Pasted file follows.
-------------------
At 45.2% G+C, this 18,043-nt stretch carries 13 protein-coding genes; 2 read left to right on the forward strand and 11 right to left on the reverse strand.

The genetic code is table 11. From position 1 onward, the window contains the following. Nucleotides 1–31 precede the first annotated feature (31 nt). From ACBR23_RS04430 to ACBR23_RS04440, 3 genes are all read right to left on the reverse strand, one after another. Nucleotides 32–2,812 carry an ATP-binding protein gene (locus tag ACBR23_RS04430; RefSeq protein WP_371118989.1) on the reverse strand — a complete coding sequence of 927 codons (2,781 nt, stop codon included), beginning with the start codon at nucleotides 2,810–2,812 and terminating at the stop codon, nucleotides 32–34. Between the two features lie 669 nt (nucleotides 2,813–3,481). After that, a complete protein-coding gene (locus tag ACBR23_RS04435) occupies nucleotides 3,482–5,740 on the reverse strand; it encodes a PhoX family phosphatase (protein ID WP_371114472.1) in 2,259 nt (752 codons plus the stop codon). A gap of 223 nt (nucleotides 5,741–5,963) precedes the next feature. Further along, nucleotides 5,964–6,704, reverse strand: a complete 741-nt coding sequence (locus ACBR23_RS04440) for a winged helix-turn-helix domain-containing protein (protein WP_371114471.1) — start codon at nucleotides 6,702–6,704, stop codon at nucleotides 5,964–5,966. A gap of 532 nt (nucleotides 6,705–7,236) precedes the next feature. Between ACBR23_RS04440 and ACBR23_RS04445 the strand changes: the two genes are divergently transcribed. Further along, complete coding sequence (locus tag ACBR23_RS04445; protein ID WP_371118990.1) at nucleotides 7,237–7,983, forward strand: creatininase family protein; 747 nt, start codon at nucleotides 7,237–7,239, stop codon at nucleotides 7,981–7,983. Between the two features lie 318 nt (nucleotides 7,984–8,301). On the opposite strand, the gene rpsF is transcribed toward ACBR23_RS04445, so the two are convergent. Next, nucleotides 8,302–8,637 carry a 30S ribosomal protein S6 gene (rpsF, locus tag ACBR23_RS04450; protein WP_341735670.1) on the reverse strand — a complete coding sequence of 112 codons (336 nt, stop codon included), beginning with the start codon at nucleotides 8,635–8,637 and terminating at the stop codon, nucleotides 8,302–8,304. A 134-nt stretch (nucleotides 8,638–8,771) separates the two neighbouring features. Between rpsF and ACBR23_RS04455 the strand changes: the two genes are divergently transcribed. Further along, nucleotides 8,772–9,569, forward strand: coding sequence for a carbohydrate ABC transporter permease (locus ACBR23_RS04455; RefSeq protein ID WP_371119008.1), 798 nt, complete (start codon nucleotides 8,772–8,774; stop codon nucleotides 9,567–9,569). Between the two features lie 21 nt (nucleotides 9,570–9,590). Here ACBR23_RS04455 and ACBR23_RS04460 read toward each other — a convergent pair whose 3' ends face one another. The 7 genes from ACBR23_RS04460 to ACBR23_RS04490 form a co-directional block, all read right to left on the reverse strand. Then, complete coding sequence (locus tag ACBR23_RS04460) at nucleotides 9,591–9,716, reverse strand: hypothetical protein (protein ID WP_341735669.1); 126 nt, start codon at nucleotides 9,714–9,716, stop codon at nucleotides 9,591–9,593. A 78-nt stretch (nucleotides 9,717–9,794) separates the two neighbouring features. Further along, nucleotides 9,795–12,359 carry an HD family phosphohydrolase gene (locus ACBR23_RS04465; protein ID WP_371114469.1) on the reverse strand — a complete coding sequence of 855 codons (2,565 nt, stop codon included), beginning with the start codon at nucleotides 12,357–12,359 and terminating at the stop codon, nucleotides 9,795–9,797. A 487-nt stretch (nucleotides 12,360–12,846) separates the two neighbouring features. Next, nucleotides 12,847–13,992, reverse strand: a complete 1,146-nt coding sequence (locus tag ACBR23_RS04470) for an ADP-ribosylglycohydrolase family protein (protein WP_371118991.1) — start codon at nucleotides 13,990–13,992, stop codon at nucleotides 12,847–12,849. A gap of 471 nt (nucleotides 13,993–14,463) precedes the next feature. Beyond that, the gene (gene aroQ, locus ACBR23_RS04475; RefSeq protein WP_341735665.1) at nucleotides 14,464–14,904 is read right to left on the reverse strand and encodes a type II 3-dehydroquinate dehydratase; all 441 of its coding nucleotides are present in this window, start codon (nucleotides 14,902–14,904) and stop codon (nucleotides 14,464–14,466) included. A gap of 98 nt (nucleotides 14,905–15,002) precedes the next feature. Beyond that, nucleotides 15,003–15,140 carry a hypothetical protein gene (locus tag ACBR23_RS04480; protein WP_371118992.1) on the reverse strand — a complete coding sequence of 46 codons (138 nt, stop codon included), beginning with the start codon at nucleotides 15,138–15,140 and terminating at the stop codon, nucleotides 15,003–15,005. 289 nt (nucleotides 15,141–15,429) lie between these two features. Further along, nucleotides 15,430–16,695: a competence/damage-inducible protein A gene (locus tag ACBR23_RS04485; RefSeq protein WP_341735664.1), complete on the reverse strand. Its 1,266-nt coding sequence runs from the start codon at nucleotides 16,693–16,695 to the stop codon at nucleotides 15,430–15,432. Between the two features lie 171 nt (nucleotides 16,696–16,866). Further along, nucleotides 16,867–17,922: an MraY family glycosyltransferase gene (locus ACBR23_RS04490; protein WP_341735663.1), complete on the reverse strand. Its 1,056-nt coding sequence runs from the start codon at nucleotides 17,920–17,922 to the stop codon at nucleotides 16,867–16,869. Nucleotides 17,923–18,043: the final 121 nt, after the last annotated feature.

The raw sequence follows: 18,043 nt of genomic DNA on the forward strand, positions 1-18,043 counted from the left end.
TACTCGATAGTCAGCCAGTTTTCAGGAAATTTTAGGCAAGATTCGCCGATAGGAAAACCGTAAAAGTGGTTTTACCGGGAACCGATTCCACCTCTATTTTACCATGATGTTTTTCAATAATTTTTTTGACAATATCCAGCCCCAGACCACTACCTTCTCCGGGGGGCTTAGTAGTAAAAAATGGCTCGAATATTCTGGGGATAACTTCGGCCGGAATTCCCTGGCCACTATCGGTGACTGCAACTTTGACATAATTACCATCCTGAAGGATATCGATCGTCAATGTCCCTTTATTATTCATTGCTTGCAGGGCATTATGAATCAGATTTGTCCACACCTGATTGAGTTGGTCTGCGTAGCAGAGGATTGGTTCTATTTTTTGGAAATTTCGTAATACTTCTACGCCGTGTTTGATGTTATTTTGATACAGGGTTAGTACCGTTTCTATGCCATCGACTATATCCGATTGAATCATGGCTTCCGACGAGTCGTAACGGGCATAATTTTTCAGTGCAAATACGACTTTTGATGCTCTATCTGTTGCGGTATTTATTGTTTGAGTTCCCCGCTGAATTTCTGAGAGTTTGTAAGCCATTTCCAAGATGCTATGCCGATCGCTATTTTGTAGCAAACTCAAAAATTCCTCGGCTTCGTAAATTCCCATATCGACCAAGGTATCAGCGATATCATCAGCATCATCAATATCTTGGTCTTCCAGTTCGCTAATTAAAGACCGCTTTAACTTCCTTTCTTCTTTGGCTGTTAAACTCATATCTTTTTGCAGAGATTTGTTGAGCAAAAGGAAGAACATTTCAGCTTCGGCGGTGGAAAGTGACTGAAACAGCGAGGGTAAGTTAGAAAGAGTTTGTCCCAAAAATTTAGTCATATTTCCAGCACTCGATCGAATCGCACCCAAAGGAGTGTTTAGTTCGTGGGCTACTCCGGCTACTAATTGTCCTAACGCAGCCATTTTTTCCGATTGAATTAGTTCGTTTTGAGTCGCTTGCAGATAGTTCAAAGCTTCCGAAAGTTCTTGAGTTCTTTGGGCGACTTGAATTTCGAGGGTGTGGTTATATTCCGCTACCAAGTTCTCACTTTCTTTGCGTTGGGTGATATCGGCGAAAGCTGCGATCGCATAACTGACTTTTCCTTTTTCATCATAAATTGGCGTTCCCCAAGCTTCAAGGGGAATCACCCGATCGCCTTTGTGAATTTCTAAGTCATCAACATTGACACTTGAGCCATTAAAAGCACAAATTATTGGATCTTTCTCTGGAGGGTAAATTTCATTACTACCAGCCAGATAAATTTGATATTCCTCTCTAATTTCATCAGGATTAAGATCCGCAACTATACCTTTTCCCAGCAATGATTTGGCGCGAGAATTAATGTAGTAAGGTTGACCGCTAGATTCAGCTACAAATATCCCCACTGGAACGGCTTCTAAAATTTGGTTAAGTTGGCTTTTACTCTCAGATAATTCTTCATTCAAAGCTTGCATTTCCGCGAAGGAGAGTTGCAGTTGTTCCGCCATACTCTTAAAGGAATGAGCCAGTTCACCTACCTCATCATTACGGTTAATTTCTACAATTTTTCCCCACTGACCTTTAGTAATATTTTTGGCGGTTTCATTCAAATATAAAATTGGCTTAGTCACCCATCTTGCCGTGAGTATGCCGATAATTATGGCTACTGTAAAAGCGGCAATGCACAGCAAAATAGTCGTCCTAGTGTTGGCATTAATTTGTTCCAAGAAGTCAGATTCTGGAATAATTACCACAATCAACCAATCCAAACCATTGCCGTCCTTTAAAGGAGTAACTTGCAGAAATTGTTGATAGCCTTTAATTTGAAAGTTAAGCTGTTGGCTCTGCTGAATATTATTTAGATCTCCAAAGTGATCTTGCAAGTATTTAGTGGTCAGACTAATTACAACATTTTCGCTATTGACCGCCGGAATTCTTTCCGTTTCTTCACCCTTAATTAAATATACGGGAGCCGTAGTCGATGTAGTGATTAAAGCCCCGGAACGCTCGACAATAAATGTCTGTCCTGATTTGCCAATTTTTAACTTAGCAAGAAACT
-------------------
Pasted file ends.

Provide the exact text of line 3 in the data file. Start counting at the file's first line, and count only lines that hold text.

The raw sequence follows: 18,043 nt of genomic DNA on the forward strand, positions 1-18,043 counted from the left end.